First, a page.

Hashemi of course declined to speculate about who would win the elections. But most likely, the largest vote-winner will need to form a coalition — and preferably an inclusive, national grand coalition. But everyone in the room remembered the painful aftermath of the last Parliamentary elections, as forming a government took many long months of negotiation amidst a rapid descent into sectarian civil war. And everyone is painfully aware of the deep divisions which remain along sectarian lines and the unresolved issues dividing Baghdad and the KRG such as Kirkuk, the disputed territories, the hydrocarbons law, and so forth. Hashemi seemed surprisingly hopeful that a new government would be formed more quickly this time, since all had learned from the 2006 experience and there have been many discussions already among the major blocs. I wonder. Given the intensity of the unresolved issues, and his own complaints about the inability of the Iraqis to resolve their divisions on their own, why should we expect coalition talks in the aftermath of the election to go so smoothly?
Which brings me to the question which probably most interests Americans: what should the U.S. do about this situation? Hashemi seemed torn over the appropriate level of U.S. involvement in the Iraqi political process. He expressed overall appreciation at the Obama administration’s approach: Biden’s clear call for transparent and inclusive elections, the U.S. commitment to the SOFA and its withdrawal timeline, the consistent U.S. refusal to intervene in Iraqi internal affairs, the administration’s attention to Iraqi refugees, and the move to broaden the Iraqi-American relationship beyond security. But at the same time, he seemed to urgently want the U.S. to do more, publicly and privately, to help resolve the Iraqi political impasse and to prevent the deterioration of security. Iraqis could not meet these challenges alone, he warned, and needed the U.S. to help them overcome the problem. Hashemi’s appeal for more of an American role is something you commonly hear from Iraqi leaders in private — but that doesn’t necessarily make it right.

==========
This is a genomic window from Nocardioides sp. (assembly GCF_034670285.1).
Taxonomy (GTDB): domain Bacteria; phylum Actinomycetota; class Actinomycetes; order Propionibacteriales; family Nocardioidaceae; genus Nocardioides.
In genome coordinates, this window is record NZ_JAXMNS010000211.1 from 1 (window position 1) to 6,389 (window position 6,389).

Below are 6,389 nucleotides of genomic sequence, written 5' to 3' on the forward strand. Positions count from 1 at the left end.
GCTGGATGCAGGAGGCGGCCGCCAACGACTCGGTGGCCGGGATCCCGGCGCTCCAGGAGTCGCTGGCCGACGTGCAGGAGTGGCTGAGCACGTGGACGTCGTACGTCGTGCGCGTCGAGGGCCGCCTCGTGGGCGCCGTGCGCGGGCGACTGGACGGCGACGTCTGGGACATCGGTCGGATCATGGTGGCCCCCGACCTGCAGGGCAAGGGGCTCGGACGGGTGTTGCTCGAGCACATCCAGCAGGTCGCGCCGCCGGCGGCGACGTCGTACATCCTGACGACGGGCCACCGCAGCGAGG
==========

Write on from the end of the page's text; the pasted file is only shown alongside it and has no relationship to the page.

My own view of this, as regular readers know, is that the U.S. should play a minimal role in these issues because the Iraqis will only reach their own lasting agreements if they can’t rely on the U.S. to do it for them. This is a genuinely fine line to walk: the U.S. should be involved diplomatically to resolve political conflicts which clearly affect U.S. interests, but it needs to do so without either inflaming an Iraqi nationalist backlash or re-creating debilitating political dependencies. Such appeals are likely reflected in the administration’s increasingly visible role of late — i.e. Biden’s visit, Obama’s meetings with a succession of Iraqi leaders in Washington, and statements by CENTCOM Commander David Petraeus and Ambassador Chris Hill’s criticizing the disqualifications — combined with their relentless repetition that they are not intervening in Iraqi internal affairs or modifying the commitment to withdrawal. It’s telling that when the U.S. does publicly intervene, Iraqi leaders tend to just dismiss the advice or to pull the sovereignty card. Still, active and engaged diplomacy could help. One area where the U.S. and the international community as a whole could and should certainly step up is to insist on scrupulous electoral monitoring. One area where it absolutely should not waver is in its clear commitment to the SOFA and the withdrawal timeline.